Chuck

  3. James Kirk says:

    I guess there’s movie etiquette and there’s movie theater etiquette. That you were tweeting during the trailers makes this one complicated. For me, the trailers are part of the filmgoing experience. Personally I am annoyed by any distraction once the lights go down and the ads are done. I find the glow of a mobile phone as distracting and annoying as a cell phone conversation. Having seen several hundred films at the Seattle Film Festival I have adapted a set of behaviors which include removing my fedora (if applicable – SIFF opens during the rainy season), ending conversation and putting away the phone in the OFF position once the lights are down. In a conversation once with a film critic who used a light pen to take notes, he told me that he always sat in the back as to not detract from anyone’s experience.

    TALKING DURING A FILM. As an aside, I once had a great conversation with a stranger before the screening of a film about a couple of really lousy indies we had both seen during the festival. We stopped talking once the movie started. There was a point in the movie that I very nearly leaned over and made a snide comment about the film we were watching. It was terrible. But I refrained, as I did not want to offend anyone around me with either my talkig during the movie nor did I want to distract my companion who seemed engrossed in the movie. I am glad I held my tongue, for when the lights came up and the director of the film was introduced the stranger next to me stood and took a bow.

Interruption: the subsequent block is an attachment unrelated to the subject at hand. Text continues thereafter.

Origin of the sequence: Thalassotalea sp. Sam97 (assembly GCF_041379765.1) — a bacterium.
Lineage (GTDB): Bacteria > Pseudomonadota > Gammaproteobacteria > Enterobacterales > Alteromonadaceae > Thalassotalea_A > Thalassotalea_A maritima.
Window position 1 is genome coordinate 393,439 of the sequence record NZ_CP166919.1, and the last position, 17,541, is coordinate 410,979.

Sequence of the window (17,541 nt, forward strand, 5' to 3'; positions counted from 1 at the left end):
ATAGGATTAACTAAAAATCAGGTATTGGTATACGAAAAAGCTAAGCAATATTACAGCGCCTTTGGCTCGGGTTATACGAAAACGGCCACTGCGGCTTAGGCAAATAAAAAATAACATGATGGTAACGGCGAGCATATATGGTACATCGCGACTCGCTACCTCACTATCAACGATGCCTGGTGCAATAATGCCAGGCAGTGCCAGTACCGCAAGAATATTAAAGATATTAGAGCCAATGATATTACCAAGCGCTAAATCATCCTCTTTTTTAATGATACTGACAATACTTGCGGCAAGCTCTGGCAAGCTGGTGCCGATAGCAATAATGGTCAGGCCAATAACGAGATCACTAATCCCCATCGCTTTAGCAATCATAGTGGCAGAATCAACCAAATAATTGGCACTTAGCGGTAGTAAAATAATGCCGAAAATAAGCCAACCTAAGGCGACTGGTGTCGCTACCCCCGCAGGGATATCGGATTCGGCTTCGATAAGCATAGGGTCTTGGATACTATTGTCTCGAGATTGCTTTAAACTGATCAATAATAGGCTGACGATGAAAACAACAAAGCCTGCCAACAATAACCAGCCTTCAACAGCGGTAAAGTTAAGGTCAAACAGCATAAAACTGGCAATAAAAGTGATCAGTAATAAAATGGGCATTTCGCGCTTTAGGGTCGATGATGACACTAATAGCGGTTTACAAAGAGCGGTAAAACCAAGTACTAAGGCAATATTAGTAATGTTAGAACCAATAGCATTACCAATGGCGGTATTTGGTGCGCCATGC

4. Rodney Olsen says:

    I don’t have too much of an issue with what happens during the trailers but I’ve found more and more that people treat the cinema like their loungeroom when the movie is playing. I’ve had a guy taking calls next to me during a movie through to people behind me laughing at their own private joke during serious moments of a movie.

    One of the saddest things I remember was a guy at a movie with his young daughter. It was a kids’ movie so he probably wasn’t really into it, but that didn’t excuse him being on the phone for much of the movie. He was being rather quiet but the message it must have been sending the daughter was, “I can’t give you my undivided attention and ‘be with you’ for even the time it takes to see a 90 minute movie.”

    • Rick says:

      When the movie’s going, we’ll hush the kids and get them to refocus on what’s going on. And I’m with you – using the time to spend with your kids, instead of as another moment to do something apart from them, is a good idea.

  5. George says:

    I agree with James. The movie-going experience includes the trailers. I’ve abandoned a trip to the theater before because we were going to miss the trailers and opening credits. As much as a movie ticket costs these days, I should be able to enjoy even the parts other people don’t care about. You obviously feel the same way about enjoying the trailers, since you tweet them (which I always enjoy reading). However, phone screens are bright and could be distracting. Maybe you could dim the screen when you’re in the theater. Also, maybe you should lay down on the floor when tweeting. It might be a little sticky, but at least you won’t distract anyone with your phone light.

    • Rick says:

      Tweeting from the floor might not work – already bad enough getting the soles of my shoes crunchy/sticky, not sure I want the same for my posterior.